In developing an application recently, I ran into a very odd error that happened in the release build but not the debug build. The stack trace looked like this:

Permission Denial: get/set setting for user asks to run as user -2 but is calling from user 0; this requires android.permission.INTERACT_ACROSS_USERS_FULL
 at java.lang.Enum$1.create(
 at java.lang.Enum$1.create(
 at libcore.util.BasicLruCache.get(
 at java.lang.Enum.getSharedConstants(
 at java.lang.Enum.valueOf(
 at Source)
 at Source)
 at Source)
 at Source)
 at Source)
 at Source)
 at$ Source)
 at android.os.Handler.handleCallback(
 at android.os.Handler.dispatchMessage(
 at android.os.Looper.loop(
 at java.lang.reflect.Method.invokeNative(Native Method)
 at java.lang.reflect.Method.invoke(
 at dalvik.system.NativeStart.main(Native Method)

After a bunch of head-banging, it turns out that the android.permission.INTERACT_ACROSS_USERS_FULL part was a complete red herring. The real key in this stack trace is line 7 – the call to java.lang.Enum.valueOf. I have no explanation why the NullPointerException that was thrown should have been turned into this error by Android. If you run into a similar error, consider the possibility that the issue is an exception that has nothing to do with cross-user “stuff.”

Having dispensed with that minor piece of nonsense, let’s figure out what actually happened.

Now, any time you get something like this in a release build and the code works perfectly in the debug build, your first thought should be that the culprit is ProGuard. (Assuming you’re using it.) In my case, this is exactly what happened. A little de-obfuscation showed that line 8 above was a call to the valueOf(String) method on an enum in my code. By default, ProGuard will strip out the values and valueOf(String) methods from enums, and so the system was blowing up when something that was being called wasn’t found.

First, the solution to the problem: Include the following lines in your ProGuard configuration file:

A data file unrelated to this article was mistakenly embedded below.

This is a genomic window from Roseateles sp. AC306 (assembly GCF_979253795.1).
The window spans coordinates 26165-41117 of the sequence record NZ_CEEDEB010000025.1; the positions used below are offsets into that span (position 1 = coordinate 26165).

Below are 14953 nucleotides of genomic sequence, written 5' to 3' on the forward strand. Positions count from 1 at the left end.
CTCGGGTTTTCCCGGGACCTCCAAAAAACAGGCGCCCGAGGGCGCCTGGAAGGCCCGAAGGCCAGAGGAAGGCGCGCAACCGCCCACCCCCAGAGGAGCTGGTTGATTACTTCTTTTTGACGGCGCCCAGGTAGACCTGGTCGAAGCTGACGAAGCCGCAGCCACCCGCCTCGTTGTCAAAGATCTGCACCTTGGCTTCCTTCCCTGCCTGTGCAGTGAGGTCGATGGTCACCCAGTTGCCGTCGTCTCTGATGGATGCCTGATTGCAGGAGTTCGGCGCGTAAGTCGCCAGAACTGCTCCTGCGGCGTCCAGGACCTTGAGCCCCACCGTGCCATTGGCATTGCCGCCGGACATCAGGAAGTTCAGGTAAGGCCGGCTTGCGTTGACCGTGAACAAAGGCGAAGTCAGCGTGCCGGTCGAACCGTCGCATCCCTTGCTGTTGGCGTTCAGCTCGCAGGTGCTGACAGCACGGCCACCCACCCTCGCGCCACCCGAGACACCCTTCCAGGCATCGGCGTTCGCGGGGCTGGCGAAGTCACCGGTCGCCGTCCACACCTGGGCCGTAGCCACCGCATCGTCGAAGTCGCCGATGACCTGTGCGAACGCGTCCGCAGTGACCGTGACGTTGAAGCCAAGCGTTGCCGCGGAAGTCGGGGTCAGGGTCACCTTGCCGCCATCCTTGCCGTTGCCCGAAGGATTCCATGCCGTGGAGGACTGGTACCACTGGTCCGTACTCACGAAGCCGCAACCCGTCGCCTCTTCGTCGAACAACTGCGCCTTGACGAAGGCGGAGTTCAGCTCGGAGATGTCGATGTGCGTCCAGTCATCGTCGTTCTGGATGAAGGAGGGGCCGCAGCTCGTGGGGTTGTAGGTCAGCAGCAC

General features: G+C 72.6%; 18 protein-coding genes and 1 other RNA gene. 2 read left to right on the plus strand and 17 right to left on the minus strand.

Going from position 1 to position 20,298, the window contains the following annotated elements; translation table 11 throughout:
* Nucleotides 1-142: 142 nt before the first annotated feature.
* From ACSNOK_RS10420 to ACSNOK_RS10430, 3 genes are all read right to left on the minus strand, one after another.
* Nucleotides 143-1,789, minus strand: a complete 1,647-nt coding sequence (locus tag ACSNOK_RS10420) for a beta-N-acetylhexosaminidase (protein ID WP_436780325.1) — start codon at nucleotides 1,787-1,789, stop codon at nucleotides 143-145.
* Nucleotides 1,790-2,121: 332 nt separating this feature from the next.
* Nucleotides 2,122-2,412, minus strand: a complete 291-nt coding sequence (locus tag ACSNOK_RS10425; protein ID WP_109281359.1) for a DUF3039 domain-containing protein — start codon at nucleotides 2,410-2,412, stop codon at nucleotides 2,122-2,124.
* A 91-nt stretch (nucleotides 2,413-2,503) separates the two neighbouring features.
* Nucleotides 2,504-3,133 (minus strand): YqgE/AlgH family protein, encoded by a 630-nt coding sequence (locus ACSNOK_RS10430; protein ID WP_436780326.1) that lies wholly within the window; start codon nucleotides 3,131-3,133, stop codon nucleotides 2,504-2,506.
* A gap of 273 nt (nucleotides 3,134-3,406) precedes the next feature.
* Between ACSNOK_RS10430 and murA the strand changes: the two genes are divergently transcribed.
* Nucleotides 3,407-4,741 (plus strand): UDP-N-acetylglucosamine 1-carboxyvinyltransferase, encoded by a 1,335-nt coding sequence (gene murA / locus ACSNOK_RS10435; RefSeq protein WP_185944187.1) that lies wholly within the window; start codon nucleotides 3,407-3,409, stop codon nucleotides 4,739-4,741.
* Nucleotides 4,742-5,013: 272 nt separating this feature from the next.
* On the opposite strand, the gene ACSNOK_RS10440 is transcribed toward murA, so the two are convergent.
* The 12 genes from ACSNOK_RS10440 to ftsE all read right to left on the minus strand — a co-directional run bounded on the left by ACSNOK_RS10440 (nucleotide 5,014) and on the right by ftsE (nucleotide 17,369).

-keepclassmembers enum * {
    public static **[] values();
    public static ** valueOf(java.lang.String);

This will prevent ProGuard from stripping the enum methods. Note that both methods are required – more on that in a minute. If you want to get picky, you can do this just on enums for which you use these methods, but I figure the few extra bytes in my app wasn’t going to hurt.

Now for the slightly more interesting questions:

  1. So why was it that ProGuard didn’t detect the fact that I was calling MyEnum.valueOf(String) and preserve it?
  2. Why did I have to preserve values() as well as valueOf(String)?

The answers are:

  1. Actually, ProGuard did preserve valueOf(String) – the NullPointerException was caused by values() having been stripped.
  2. Because it turns out that valueOf(String) is implemented in terms of values() in many Java implementations, but there’s some reflection involved which keeps ProGuard from seeing this.

Let’s create a simply little enum class:

public enum TestEnum

If you compile this:

javac -classpath .

and then dump the byte code

javap -c TestEnum.class

you’ll see something like this:

public final class TestEnum extends java.lang.Enum<TestEnum> {
  public static final TestEnum A;

  public static final TestEnum B;

  public static TestEnum[] values();
       0: getstatic     #1                  // Field $VALUES:[LTestEnum;
       3: invokevirtual #2                  // Method "[LTestEnum;".clone:()Ljava/lang/Object;
       6: checkcast     #3                  // class "[LTestEnum;"
       9: areturn

  public static TestEnum valueOf(java.lang.String);
       0: ldc_w         #4                  // class TestEnum
       3: aload_0
       4: invokestatic  #5                  // Method java/lang/Enum.valueOf:(Ljava/lang/Class;Ljava/lang/String;)Ljava/lang/Enum;
       7: checkcast     #4                  // class TestEnum
      10: areturn

  static {};
       0: new           #4                  // class TestEnum
       3: dup
       4: ldc           #7                  // String A
       6: iconst_0
       7: invokespecial #8                  // Method "<init>":(Ljava/lang/String;I)V
      10: putstatic     #9                  // Field A:LTestEnum;
      13: new           #4                  // class TestEnum
      16: dup